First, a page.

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How can a player-coach model work for your organization?

Apple co-founder Steve Jobs and business magnate Henry Ford are some inspirations for the player-coach model.

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There are many kinds of leadership models, and it’s difficult to find one that suits your style and your organization. But if you’re an individual contributor who manages the work of other employees, you are considering a Player-Coach model, a leadership style that is commonly used in large organizations and in small teams that do not need a full-time manager.

The Player-Coach model involves two things as it requires to divide your time into two different roles with a unique set of responsibilities. This style is similar to a basketball player who plays on the team and coaches them at the same time. This manager is also responsible for similar targets as their employees.

Five techniques for player-coaches

According to Bryan Smith, the SVP and Global Head of HR at Nasdaq, there are five techniques that leaders can do for the player-coach leadership technique. These are:

Prioritize

Daily life at Nasdaq involves prioritizing. And with many vital things to address every day, Smith works his way by balancing those that he can handle and those that other people can deal with.

Create a leadership bench

If your organization will use a player-coach model, you have to keep the leader from turning into an individual contributor. One best strategy to do this is to look at your succession planning. Determining the possible future leaders and honing them in becoming such will help them pave their way toward future leadership roles in the company.

Train leaders to take action

Nasdaq developed an action-learning experience, which lasts for 15 months, for their next generation of senior leaders—usually the Vice Presidents. In the experience, these leaders will be trained to take on big opportunities and apply what they learned in actual projects to get the grasp of the full leadership experience.

Listen to people

Smith said that he and other executives regularly meet to get in touch with other ranks through regular lunches with about eight to 10 employees who are randomly selected from different units. These meetings set the precedent and generate new ideas.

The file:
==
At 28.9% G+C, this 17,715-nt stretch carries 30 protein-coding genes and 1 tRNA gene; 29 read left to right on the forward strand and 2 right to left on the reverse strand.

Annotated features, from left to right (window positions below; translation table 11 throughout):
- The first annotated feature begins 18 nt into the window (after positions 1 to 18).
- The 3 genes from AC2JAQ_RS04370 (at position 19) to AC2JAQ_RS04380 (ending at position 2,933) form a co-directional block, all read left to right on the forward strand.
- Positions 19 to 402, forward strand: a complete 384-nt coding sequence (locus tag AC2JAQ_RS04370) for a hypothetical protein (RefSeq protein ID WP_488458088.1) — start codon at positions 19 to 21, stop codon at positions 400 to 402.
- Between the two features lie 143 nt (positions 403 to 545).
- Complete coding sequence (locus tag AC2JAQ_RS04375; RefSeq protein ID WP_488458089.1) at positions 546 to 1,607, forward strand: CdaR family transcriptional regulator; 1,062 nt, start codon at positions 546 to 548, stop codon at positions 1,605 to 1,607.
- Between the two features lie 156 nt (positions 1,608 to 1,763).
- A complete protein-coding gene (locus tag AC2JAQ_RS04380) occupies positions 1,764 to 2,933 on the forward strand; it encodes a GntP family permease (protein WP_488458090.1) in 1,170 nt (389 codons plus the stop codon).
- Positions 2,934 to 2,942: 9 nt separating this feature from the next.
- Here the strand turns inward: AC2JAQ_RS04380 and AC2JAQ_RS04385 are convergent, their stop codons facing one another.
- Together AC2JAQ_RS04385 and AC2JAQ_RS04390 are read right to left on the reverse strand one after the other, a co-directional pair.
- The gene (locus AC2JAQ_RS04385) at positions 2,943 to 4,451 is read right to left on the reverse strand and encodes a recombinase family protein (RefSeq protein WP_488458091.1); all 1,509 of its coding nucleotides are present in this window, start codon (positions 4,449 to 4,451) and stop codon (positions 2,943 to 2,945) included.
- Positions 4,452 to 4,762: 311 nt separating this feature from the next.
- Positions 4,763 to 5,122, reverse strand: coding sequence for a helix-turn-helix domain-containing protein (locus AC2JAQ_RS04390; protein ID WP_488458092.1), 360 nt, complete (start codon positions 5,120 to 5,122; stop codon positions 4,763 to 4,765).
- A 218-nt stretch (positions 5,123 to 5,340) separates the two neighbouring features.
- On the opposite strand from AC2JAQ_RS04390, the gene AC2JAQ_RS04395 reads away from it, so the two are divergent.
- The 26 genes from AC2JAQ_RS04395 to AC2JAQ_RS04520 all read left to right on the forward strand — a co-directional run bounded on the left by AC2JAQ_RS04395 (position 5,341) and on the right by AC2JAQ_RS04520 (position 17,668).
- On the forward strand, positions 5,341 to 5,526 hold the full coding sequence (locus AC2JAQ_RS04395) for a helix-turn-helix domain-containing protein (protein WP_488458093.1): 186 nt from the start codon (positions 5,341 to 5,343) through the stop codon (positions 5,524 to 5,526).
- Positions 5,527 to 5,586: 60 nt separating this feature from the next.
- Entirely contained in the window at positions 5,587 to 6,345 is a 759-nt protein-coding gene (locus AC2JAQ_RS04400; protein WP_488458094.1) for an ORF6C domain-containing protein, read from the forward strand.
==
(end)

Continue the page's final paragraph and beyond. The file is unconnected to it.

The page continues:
Avoid the silos

There’s a possibility that silos can emerge in a company because some business units don’t share any information to others. In order to avoid this from happening, Nasdaq’s leaders have a meeting every Monday mornings in the video conference room to update each other with what happened in the past week and to plan their priorities in the upcoming weeks.

Meeting

Having a meeting can help prevent the silo mentality from developing in the company. (Photo by Link Humans via Flickr. CC BY 2.0)

Great examples of player-coaches

Studying examples of player-coaches can be helpful in understanding how much leaders should engage with their employees, learning about their ideas and motivating them to put their heart out at work. Here are some examples of notable leaders who have created sustainable enterprises where they balanced the role of a player-coach.

Henry Ford

Henry Ford was known for his innovations in the manufacturing industry and process, but he didn’t do it all alone. He had a team who assisted him in reaching his goal of giving the world urban mobility. Aside from his talent and leadership skills, Ford also spent time with like-minded people.

Steve Jobs

The late Apple co-founder is the epitome of a player-coach for this era. While he loves designing products, Jobs wasn’t just a player. He was known to visit the Industrial Design lab and hung out with the designers there, where he gave feedback and advice regarding their prototypes.

Effective leadership means getting things done while being able to understand and apply other people’s great ideas, inspiring employees to work their hardest and helping them to reach their full potential. In the case of Nasdaq’s team, they prioritize what needs to get done, develops future leaders, trains others with real-life experiences, and listens and keeps connections open.

Olivia McCall is passionate about helping people and making the world a better place. Education, women and children’s rights, and environment protection make the top three in her advocacies. Olivia was a student volunteer in non-profit organizations in her native Maryland long before she finished her degree in social work. After her journalistic duties, Olivia spends her free time tutoring unschooled kids, counseling battered women, and acting as a community tour guide to visitors who want to bask in the wonders of Mother Nature on her side of the country.

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